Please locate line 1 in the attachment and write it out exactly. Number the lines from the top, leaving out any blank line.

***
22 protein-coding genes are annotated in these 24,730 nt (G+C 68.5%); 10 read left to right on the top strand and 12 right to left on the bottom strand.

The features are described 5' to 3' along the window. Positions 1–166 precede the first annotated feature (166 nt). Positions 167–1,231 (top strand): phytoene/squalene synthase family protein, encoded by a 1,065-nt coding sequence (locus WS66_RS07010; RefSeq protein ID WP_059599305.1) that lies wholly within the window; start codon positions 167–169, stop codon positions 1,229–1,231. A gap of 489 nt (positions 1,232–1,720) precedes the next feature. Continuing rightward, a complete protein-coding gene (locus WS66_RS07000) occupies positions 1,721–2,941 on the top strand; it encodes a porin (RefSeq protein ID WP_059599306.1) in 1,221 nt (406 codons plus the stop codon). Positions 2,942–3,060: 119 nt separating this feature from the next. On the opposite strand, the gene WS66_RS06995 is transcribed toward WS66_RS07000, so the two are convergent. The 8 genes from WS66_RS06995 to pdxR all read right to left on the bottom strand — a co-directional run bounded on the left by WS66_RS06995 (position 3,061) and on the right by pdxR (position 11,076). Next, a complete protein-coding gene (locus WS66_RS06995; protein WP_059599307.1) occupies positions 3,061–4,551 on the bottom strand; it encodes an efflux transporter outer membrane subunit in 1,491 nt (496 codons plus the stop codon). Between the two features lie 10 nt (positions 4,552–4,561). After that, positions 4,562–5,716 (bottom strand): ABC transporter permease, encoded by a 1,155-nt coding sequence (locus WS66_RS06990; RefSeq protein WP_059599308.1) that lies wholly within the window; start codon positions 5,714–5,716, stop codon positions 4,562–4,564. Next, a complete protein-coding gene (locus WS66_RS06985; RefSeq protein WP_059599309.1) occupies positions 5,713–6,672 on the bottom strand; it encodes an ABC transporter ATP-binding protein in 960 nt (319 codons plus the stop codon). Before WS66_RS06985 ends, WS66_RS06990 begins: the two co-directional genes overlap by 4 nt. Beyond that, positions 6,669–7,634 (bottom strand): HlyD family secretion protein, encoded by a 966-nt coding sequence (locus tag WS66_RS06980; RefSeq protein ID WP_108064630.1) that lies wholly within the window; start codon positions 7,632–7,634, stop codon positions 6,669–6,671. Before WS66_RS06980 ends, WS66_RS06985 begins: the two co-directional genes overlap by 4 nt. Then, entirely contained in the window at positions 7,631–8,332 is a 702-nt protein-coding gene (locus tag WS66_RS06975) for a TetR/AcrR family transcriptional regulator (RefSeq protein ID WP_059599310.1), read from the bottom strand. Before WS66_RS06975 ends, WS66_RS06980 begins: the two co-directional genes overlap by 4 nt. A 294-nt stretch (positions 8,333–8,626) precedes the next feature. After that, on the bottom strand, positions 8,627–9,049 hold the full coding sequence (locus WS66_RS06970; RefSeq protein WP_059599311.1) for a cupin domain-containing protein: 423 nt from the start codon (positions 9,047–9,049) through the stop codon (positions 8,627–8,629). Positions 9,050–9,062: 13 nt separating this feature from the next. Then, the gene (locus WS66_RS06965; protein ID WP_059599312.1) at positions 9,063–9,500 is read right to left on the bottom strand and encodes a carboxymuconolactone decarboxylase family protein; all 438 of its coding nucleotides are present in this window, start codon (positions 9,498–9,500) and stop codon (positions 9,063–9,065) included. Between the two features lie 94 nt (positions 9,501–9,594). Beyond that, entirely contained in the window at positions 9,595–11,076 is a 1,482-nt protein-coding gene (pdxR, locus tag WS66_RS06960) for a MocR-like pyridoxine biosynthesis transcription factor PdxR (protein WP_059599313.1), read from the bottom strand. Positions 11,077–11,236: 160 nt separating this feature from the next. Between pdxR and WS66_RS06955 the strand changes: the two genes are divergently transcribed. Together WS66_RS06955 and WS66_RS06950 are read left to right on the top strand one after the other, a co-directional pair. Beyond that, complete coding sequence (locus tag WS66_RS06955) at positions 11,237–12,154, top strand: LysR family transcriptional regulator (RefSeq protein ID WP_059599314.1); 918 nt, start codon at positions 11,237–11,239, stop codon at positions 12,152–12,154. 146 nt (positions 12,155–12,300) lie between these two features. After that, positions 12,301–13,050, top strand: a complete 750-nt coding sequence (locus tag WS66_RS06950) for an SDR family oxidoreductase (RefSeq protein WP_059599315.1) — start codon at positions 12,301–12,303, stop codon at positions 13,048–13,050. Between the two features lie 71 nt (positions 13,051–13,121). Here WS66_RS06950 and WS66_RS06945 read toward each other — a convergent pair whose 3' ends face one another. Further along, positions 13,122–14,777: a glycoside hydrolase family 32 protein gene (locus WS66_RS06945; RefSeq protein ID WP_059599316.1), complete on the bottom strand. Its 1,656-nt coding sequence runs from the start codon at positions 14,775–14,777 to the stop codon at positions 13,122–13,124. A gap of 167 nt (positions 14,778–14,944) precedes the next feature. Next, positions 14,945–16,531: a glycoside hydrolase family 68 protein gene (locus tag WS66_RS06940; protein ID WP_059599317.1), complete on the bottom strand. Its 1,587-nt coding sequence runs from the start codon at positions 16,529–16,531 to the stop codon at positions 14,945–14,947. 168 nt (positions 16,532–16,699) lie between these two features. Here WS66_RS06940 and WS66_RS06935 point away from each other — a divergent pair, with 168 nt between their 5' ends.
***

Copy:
22 protein-coding genes are annotated in these 24,730 nt (G+C 68.5%); 10 read left to right on the top strand and 12 right to left on the bottom strand.